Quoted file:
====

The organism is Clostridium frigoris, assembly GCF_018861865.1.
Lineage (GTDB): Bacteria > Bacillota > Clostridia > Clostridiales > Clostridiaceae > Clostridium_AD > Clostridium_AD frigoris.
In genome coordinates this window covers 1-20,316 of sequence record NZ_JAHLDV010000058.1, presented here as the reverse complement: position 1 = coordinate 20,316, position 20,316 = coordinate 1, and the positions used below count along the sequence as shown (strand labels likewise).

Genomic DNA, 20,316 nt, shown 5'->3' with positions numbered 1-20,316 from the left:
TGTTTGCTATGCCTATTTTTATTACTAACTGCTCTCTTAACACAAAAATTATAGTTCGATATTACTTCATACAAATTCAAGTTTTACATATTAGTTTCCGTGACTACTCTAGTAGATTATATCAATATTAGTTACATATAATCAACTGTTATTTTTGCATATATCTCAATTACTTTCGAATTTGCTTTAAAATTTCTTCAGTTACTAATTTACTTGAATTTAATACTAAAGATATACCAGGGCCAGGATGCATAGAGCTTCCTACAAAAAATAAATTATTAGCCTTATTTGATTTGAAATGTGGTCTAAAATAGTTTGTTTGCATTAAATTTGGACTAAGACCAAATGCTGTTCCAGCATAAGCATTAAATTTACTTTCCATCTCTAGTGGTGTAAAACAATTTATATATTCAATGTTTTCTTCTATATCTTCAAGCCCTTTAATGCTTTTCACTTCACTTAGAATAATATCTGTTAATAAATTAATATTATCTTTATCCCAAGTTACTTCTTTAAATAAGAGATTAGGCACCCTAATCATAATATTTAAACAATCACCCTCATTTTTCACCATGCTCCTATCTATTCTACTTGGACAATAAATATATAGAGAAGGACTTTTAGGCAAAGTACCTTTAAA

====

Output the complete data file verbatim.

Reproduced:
The organism is Clostridium frigoris, assembly GCF_018861865.1.
Lineage (GTDB): Bacteria > Bacillota > Clostridia > Clostridiales > Clostridiaceae > Clostridium_AD > Clostridium_AD frigoris.
In genome coordinates this window covers 1-20,316 of sequence record NZ_JAHLDV010000058.1, presented here as the reverse complement: position 1 = coordinate 20,316, position 20,316 = coordinate 1, and the positions used below count along the sequence as shown (strand labels likewise).

Genomic DNA, 20,316 nt, shown 5'->3' with positions numbered 1-20,316 from the left:
TGTTTGCTATGCCTATTTTTATTACTAACTGCTCTCTTAACACAAAAATTATAGTTCGATATTACTTCATACAAATTCAAGTTTTACATATTAGTTTCCGTGACTACTCTAGTAGATTATATCAATATTAGTTACATATAATCAACTGTTATTTTTGCATATATCTCAATTACTTTCGAATTTGCTTTAAAATTTCTTCAGTTACTAATTTACTTGAATTTAATACTAAAGATATACCAGGGCCAGGATGCATAGAGCTTCCTACAAAAAATAAATTATTAGCCTTATTTGATTTGAAATGTGGTCTAAAATAGTTTGTTTGCATTAAATTTGGACTAAGACCAAATGCTGTTCCAGCATAAGCATTAAATTTACTTTCCATCTCTAGTGGTGTAAAACAATTTATATATTCAATGTTTTCTTCTATATCTTCAAGCCCTTTAATGCTTTTCACTTCACTTAGAATAATATCTGTTAATAAATTAATATTATCTTTATCCCAAGTTACTTCTTTAAATAAGAGATTAGGCACCCTAATCATAATATTTAAACAATCACCCTCATTTTTCACCATGCTCCTATCTATTCTACTTGGACAATAAATATATAGAGAAGGACTTTTAGGCAAAGTACCTTTAAA